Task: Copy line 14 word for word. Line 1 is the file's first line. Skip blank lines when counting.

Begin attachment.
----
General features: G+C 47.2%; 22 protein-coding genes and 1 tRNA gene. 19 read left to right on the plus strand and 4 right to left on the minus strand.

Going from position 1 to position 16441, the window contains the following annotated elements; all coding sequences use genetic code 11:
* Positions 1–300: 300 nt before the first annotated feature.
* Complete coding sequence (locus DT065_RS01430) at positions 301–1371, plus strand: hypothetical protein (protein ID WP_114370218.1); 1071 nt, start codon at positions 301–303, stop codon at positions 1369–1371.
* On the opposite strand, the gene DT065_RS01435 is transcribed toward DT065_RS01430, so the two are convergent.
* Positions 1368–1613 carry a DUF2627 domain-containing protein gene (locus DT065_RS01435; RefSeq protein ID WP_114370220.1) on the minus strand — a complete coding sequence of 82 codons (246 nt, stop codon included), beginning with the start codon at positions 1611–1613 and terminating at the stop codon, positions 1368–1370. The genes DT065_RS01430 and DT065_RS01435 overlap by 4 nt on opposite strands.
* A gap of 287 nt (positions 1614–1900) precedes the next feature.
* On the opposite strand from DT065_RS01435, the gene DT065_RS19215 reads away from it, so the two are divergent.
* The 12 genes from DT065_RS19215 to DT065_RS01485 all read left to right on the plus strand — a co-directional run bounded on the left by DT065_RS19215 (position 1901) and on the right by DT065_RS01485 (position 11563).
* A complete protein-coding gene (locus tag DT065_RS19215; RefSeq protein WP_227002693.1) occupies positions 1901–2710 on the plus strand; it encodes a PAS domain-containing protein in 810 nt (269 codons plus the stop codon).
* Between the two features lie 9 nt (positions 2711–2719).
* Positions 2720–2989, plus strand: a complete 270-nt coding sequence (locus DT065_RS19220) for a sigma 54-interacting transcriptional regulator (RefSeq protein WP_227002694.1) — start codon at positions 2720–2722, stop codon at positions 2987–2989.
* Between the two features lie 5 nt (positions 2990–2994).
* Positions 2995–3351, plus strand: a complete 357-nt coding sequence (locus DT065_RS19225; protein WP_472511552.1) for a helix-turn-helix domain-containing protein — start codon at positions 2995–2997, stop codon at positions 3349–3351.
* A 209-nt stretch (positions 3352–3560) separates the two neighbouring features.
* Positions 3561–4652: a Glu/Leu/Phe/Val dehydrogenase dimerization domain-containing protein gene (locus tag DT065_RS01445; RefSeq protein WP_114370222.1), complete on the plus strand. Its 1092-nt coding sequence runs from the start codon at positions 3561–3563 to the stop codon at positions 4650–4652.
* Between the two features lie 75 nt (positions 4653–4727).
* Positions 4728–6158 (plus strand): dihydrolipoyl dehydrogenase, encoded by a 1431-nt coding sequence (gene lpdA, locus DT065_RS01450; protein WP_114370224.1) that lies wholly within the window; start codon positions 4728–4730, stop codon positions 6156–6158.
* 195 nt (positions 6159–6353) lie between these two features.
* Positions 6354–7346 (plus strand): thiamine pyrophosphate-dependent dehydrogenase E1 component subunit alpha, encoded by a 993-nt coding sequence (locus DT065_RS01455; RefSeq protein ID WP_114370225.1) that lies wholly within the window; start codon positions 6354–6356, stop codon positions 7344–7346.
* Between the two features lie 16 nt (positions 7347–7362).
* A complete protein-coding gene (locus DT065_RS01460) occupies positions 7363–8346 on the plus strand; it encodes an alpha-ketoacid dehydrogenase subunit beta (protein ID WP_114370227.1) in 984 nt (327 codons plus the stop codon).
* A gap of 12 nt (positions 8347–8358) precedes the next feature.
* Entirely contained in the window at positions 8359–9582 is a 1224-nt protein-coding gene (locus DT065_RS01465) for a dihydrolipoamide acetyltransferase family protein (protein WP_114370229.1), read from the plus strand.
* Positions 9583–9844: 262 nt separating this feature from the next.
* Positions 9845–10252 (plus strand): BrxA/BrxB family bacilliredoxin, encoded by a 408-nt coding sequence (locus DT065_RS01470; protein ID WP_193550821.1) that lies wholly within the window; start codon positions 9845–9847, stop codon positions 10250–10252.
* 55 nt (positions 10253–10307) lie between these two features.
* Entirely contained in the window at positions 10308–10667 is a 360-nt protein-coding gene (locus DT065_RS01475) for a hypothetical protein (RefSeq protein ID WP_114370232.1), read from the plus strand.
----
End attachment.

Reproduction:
* Positions 2995–3351, plus strand: a complete 357-nt coding sequence (locus DT065_RS19225; protein WP_472511552.1) for a helix-turn-helix domain-containing protein — start codon at positions 2995–2997, stop codon at positions 3349–3351.